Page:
The most commonly seen birds in the heath zone are black and white crows that scavenge for food around the camp. Occasionally, large birds of prey like the crowned eagle and lammergeyer can be observed soaring overhead.


  • Alpine Desert Zone

Elevation: 13,200 to 16,500 ft (4,000 to 5,000 m)

Amount of rainfall: 10 in (250 mm)

The alpine desert has limited water and as a result, has minimal plant life. In the daytime, temperatures can soar to over 100 degrees Fahrenheit due to the thin air and high levels of solar radiation caused by the zone’s proximity to the equator. Wearing sunscreen is crucial to prevent sunburn. At night, temperatures can drop well below freezing, resulting in frost on tents in the morning.

This region falls under the “very high altitude” category in mountain medicine, and spending ample time here is essential for proper acclimatization for climbers. Our preferred routes will take us through this area a few times before camping at a high altitude on the night before the summit. We advise clients to follow the “climb high, sleep low” principle to minimize the negative effects of altitude sickness.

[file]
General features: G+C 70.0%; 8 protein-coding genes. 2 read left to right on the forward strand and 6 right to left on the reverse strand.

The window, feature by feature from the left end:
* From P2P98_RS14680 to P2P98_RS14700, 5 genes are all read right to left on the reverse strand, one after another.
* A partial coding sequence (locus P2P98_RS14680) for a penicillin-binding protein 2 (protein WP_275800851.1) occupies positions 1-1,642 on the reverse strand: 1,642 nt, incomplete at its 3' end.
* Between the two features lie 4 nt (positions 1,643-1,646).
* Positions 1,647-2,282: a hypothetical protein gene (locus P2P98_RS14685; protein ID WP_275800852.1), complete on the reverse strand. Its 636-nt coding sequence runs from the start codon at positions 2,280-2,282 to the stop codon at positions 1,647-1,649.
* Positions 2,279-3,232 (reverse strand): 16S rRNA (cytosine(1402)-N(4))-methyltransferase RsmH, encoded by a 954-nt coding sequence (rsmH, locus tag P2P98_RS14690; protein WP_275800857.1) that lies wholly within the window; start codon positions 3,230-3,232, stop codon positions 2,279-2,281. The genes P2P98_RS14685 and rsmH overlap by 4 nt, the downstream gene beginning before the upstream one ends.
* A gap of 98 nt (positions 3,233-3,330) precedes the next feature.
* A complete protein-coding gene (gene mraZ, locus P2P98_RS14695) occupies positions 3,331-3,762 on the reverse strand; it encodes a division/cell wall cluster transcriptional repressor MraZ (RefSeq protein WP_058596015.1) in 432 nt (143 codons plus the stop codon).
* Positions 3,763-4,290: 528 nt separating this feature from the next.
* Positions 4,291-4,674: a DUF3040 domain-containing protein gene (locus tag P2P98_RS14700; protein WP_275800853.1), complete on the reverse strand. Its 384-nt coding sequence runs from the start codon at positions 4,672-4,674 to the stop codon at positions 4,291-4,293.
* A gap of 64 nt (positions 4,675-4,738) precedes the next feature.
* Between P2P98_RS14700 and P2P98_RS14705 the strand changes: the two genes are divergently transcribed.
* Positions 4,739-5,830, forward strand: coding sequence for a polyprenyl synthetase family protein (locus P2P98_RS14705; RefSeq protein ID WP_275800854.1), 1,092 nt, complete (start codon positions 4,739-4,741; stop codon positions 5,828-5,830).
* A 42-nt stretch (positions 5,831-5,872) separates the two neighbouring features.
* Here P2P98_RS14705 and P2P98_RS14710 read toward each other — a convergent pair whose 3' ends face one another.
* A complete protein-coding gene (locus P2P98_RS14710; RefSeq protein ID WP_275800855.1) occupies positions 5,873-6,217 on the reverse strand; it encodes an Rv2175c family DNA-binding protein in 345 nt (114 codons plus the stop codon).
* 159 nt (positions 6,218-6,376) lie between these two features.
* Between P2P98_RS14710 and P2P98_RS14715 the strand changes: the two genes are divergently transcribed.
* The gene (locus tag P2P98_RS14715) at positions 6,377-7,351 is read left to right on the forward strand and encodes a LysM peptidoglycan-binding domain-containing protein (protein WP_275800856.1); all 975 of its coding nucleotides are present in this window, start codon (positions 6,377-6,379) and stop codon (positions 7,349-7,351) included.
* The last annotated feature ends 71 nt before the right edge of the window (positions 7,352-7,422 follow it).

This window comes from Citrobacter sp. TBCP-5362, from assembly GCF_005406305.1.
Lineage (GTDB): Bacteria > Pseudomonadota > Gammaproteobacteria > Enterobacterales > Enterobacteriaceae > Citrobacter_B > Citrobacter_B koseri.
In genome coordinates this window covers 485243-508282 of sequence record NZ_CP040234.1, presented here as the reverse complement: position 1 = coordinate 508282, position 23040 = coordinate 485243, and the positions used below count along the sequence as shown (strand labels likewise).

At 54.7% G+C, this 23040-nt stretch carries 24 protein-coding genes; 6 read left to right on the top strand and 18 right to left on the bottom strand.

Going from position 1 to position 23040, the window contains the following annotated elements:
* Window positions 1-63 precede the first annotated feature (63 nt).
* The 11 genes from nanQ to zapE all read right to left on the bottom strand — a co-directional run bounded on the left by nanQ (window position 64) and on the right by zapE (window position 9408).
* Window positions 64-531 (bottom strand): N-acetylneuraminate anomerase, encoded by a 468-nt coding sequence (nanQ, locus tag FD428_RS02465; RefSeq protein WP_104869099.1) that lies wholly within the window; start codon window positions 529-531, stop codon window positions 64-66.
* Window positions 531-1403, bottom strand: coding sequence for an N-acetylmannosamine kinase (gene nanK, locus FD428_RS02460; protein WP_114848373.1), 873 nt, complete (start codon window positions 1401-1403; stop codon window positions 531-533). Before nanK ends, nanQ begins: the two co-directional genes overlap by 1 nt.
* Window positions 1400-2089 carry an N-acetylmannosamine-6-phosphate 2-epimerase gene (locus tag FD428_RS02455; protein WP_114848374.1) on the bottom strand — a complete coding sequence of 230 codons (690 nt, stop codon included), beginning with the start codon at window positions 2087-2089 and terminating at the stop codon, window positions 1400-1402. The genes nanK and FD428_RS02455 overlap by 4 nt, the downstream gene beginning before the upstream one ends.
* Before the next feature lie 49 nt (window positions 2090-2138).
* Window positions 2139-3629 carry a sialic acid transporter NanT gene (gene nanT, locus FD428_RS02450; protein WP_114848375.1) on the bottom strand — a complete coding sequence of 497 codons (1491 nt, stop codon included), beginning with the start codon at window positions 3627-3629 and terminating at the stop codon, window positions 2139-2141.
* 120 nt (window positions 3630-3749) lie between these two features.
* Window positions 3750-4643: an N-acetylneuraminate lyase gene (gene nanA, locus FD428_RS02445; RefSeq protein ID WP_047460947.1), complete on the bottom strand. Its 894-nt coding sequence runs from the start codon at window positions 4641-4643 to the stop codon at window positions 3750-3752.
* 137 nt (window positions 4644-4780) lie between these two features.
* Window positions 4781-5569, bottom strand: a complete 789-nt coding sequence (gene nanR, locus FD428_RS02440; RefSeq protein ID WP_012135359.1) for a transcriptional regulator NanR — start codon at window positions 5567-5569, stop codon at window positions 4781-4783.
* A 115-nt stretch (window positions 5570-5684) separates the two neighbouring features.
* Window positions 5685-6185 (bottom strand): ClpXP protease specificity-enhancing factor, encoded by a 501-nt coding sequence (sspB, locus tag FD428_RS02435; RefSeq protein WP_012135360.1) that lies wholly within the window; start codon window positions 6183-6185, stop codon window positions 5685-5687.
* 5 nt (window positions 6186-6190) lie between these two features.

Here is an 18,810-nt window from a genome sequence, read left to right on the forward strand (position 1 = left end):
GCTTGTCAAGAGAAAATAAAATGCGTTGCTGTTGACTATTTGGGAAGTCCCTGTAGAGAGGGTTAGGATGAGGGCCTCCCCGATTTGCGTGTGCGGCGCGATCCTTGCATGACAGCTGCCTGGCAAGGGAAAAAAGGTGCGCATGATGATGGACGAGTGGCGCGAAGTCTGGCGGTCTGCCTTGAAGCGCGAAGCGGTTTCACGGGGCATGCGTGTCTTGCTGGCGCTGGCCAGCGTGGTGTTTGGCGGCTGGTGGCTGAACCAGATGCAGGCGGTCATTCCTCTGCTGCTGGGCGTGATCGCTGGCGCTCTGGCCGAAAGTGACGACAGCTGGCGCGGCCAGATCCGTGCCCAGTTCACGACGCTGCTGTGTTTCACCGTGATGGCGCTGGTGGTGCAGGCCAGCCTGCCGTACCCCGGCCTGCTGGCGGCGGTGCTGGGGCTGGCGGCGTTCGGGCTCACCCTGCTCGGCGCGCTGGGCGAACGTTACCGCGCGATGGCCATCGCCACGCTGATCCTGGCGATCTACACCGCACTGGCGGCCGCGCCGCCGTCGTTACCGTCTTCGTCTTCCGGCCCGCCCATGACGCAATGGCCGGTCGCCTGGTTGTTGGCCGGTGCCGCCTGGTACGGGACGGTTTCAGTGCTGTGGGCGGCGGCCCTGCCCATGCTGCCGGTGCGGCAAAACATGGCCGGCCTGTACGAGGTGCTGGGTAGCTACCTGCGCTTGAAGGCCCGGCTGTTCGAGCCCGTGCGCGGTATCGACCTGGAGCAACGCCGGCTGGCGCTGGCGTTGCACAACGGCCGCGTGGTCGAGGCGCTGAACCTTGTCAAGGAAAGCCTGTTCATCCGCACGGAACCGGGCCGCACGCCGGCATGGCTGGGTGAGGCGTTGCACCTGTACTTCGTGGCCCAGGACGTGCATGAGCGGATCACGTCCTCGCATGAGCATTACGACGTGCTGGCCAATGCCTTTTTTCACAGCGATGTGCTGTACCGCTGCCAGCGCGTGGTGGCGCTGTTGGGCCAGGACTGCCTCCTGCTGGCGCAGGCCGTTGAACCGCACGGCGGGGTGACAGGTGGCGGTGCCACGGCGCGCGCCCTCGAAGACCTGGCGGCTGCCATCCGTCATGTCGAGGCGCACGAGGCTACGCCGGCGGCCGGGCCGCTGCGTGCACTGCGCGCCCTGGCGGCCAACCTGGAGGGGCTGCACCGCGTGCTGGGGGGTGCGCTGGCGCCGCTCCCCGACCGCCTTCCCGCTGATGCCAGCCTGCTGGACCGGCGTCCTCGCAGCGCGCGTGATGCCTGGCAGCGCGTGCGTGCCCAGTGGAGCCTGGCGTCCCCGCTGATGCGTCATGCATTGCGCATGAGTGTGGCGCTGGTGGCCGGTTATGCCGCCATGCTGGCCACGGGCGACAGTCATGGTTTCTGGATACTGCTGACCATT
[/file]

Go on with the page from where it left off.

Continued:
This dry zone has a sparse amount of soil that cannot retain much water, which makes it unsuitable for most plant and animal species. However, certain plants such as everlastings, tussock grasses, and various types of moss can thrive in such harsh conditions. Only a few animals from the moorland venture up to these elevations, and they are infrequent visitors.


  • Arctic Zone

Elevation: 16,500+ ft (5,000+ m)

Amount of rainfall: <4 in (100 mm)

The arctic zone is the final region of the climb up Kilimanjaro. It is uncommon to find a region like this in Africa’s equatorial belt, as it is similar to discovering a patch of rainforest in the heart of an Arctic glacier. This area is dominated by ice and rocks, and there is minimal plant or animal life at this altitude. The slopes are covered with glacial silt that was once hidden by receding glaciers that can be seen from the crater rim. The nights in this zone are extremely cold and windy, while the daytime sun is harsh.